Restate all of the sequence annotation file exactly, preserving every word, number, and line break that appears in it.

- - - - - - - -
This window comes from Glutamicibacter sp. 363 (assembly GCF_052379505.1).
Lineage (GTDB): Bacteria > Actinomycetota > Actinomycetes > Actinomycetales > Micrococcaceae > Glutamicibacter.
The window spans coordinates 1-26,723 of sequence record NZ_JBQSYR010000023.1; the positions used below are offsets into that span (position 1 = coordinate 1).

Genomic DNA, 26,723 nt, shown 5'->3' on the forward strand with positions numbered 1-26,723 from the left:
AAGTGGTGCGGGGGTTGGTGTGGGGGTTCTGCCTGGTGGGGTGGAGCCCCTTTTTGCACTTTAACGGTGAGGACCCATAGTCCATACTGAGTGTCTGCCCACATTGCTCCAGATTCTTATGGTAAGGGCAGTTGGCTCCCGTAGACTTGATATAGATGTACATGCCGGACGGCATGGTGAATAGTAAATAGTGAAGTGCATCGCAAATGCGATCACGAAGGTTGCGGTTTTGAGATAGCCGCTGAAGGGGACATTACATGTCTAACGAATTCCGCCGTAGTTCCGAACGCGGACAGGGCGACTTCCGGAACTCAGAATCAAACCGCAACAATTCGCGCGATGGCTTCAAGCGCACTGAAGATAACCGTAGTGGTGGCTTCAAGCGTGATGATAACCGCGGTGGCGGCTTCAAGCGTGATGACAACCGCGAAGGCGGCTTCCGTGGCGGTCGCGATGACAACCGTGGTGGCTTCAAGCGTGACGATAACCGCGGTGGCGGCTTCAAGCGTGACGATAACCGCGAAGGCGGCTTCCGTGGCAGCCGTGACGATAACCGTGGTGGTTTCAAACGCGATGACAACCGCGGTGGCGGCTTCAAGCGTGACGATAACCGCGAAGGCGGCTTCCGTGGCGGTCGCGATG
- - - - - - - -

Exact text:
This window comes from Glutamicibacter sp. 363 (assembly GCF_052379505.1).
Lineage (GTDB): Bacteria > Actinomycetota > Actinomycetes > Actinomycetales > Micrococcaceae > Glutamicibacter.
The window spans coordinates 1-26,723 of sequence record NZ_JBQSYR010000023.1; the positions used below are offsets into that span (position 1 = coordinate 1).

Genomic DNA, 26,723 nt, shown 5'->3' on the forward strand with positions numbered 1-26,723 from the left:
AAGTGGTGCGGGGGTTGGTGTGGGGGTTCTGCCTGGTGGGGTGGAGCCCCTTTTTGCACTTTAACGGTGAGGACCCATAGTCCATACTGAGTGTCTGCCCACATTGCTCCAGATTCTTATGGTAAGGGCAGTTGGCTCCCGTAGACTTGATATAGATGTACATGCCGGACGGCATGGTGAATAGTAAATAGTGAAGTGCATCGCAAATGCGATCACGAAGGTTGCGGTTTTGAGATAGCCGCTGAAGGGGACATTACATGTCTAACGAATTCCGCCGTAGTTCCGAACGCGGACAGGGCGACTTCCGGAACTCAGAATCAAACCGCAACAATTCGCGCGATGGCTTCAAGCGCACTGAAGATAACCGTAGTGGTGGCTTCAAGCGTGATGATAACCGCGGTGGCGGCTTCAAGCGTGATGACAACCGCGAAGGCGGCTTCCGTGGCGGTCGCGATGACAACCGTGGTGGCTTCAAGCGTGACGATAACCGCGGTGGCGGCTTCAAGCGTGACGATAACCGCGAAGGCGGCTTCCGTGGCAGCCGTGACGATAACCGTGGTGGTTTCAAACGCGATGACAACCGCGGTGGCGGCTTCAAGCGTGACGATAACCGCGAAGGCGGCTTCCGTGGCGGTCGCGATG